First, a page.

PRINCETON, New Jersey -- Humans and human activities have clearly altered the Earth's landscape and oceans in countless ways, often to the detriment of other plants and animals. But a new report published online on January 28th in Current Biology, a Cell Press publication, shows just what a tangled food web we've woven. Two species of Mediterranean seabirds change their every move based on the activities of local fisheries and, in particular, the fish that people toss away. The seabirds' shifting movement patterns can be seen at the regional scale.
"We show that human activities in the natural environment can promote critical transitions in the spreading properties of foraging animals by locally changing the predictability and availability of their resources," said Frederic Bartumeus of Princeton University and Institut Català de Ciències del Clima in Spain. "Our study suggests an elementary but often disregarded connection between human local resource exploitation and global movement patterns of organisms."
The findings may have important implications for conservation biology and the study of invasive species, the researchers said. The work also provides a solid statistical framework for quantifying movement patterns across ecological scales, which can now be applied to other species and other circumstances.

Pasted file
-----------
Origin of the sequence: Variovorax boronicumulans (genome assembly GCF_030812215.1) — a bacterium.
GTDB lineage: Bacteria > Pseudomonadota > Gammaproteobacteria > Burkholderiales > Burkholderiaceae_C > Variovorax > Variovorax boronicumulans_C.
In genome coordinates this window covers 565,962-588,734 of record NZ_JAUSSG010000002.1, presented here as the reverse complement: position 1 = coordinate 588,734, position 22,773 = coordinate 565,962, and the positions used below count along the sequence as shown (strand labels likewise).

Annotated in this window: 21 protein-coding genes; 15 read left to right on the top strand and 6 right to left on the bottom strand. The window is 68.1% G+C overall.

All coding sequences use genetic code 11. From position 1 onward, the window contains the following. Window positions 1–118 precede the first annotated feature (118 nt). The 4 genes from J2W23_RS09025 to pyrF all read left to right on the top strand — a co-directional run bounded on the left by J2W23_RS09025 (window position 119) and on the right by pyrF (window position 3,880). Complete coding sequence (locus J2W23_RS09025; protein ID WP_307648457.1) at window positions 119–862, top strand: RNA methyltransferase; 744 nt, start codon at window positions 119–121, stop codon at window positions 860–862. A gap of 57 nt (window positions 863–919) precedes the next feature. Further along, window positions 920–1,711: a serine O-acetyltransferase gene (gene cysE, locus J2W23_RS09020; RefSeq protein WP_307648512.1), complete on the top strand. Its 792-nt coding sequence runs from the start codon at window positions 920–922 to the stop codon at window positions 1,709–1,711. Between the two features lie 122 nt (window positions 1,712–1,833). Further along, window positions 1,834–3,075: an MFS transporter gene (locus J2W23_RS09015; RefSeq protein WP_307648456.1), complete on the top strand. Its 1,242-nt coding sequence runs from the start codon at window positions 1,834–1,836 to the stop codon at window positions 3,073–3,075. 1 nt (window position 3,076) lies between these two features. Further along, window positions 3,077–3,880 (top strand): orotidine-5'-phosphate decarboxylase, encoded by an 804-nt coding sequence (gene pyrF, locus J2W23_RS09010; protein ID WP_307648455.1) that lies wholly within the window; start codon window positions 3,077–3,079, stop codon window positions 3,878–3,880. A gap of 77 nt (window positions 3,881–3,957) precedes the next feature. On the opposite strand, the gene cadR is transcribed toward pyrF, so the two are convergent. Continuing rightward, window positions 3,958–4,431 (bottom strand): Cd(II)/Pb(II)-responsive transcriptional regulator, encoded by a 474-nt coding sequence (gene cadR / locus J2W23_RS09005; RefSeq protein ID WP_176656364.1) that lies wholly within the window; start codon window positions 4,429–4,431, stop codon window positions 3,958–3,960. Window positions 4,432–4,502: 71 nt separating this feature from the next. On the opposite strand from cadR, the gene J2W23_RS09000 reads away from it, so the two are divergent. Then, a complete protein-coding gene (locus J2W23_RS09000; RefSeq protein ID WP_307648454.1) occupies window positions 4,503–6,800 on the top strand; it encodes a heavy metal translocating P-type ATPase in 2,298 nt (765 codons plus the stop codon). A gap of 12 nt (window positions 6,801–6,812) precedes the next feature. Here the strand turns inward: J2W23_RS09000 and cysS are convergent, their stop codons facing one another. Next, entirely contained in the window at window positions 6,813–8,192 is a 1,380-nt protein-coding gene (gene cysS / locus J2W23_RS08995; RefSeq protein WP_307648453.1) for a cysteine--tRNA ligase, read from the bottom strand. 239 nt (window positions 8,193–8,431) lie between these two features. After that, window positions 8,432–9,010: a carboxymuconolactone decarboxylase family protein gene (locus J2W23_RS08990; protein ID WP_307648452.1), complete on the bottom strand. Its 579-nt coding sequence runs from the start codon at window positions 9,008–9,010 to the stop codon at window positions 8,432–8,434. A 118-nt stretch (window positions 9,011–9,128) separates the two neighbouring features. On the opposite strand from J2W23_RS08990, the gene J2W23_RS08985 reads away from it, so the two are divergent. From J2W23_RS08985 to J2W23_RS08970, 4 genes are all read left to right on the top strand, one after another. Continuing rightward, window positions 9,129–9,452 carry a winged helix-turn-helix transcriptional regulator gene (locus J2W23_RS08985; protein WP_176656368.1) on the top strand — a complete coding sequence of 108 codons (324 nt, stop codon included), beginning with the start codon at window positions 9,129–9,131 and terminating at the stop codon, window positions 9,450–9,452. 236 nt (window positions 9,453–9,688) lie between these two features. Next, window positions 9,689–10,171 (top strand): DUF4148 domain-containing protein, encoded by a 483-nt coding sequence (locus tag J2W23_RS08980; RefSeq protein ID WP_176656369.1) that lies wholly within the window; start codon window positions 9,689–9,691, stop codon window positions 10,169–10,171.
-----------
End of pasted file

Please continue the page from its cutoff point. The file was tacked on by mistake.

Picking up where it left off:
Bartumeus' team took advantage of existing satellite data on the Cory's shearwater and the Balearic shearwater, which tracked the seabirds' movement over multiple foraging trips. Each trip typically lasts less than two days and covers distances anywhere from 10 to 1000 kilometers. Because the fisheries don't operate on holidays and weekends, the researchers were able to characterize the birds' activities in the presence and in the absence of the fisheries' trawling activities.
When the fisheries don't operate, seabirds essentially combine local searching with very large traveling distances, Bartumeus explained. Such a multiscale search pattern generates what he calls superdiffusive movement properties, meaning that the birds spread out from one another at a rate that accelerates over time. "Such a movement pattern allows for efficient explorations when the birds are looking for their natural prey of small fish and squid, which are highly mobile and unpredictably distributed in space and time," he said.
In contrast, when fishermen are discarding fish, seabirds perform local searches around the boats, which act as an "attracting force." As a result of such confined movement, the spreading of scavenging seabirds in the seascape decelerates with time, and movement patterns involve well-defined spatial scales related to the fishery activity.
In a nutshell, says Bartumeus: "Fishery activities impact the foraging ecology of seabirds at much larger spatiotemporal scales than one might expect intuitively. The macroscopic spreading properties of seabirds through the seascape are directly influenced by the presence of fishermen's boats discarding fish."
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